By Linda Carlson Johnson
Tells the tales at the back of such recognized nationwide symbols because the Liberty Bell, bald eagle, and Uncle Sam.
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Additional info for Our National Symbols
Printed in the United States of America. Created and produced in association with Blackbirch Graphics. Series Editor: Bruce S. ed. 10 9 8 7 6 5 Paper ed. 10 9 8 7 6 5 4 Library of Congress Cataloging-in-Publication Data Johnson, Linda Carlson, 1949 Our national symbols / Linda Carlson Johnson. Includes bibliographical references and index. Summary: Tells the stories behind such well-known national symbols as the Liberty Bell, bald eagle, and Uncle Sam. Emblems. 9'2'0973dc20 91-38893 CIP AC Special thanks to Elm City Antiques and Appraisal Service, New Haven, Connecticut.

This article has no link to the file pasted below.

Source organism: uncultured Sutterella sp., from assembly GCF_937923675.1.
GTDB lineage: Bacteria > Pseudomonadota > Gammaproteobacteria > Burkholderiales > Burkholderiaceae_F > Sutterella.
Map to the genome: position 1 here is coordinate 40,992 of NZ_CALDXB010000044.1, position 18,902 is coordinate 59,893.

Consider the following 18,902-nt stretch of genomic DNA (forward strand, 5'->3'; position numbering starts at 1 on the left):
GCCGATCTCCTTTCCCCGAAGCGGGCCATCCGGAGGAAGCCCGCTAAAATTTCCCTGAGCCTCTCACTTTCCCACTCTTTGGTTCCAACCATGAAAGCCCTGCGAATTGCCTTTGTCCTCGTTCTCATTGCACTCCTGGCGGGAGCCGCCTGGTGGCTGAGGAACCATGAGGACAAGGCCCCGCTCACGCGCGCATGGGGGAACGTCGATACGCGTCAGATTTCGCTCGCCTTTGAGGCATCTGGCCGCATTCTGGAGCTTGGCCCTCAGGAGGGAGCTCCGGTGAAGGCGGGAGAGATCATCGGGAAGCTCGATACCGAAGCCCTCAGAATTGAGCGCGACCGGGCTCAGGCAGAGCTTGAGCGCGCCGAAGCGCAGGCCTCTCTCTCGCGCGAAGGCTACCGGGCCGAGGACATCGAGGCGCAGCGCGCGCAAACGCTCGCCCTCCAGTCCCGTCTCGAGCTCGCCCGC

About 20 million new Americans arrived during that period. Page 39 Ellis Island was closed as an immigration station in 1954. Today, a museum there tells the story of the millions of Americans who used Ellis Island as a gateway to America. There is also a museum inside the base of the Statue of Liberty. Visitors may climb steps inside to the top, where they can see for many miles from the windows in the statue's crown. Visitors also have a chance to read the words of a famous poem on a plaque inside the statue's base.
Her real name is Liberty Enlightening the World. She holds a torch high above her head to welcome new Americans to a land where they can be free. She is one of the most important symbols of freedom we have as a nation. The Statue of Liberty has stood on Liberty Island since 1886. Liberty Island was then called Bedloe's Island. The statue was a gift to the people of America from the people of France. The statue was meant to celebrate the one hundredth birthday of the Declaration of Independence.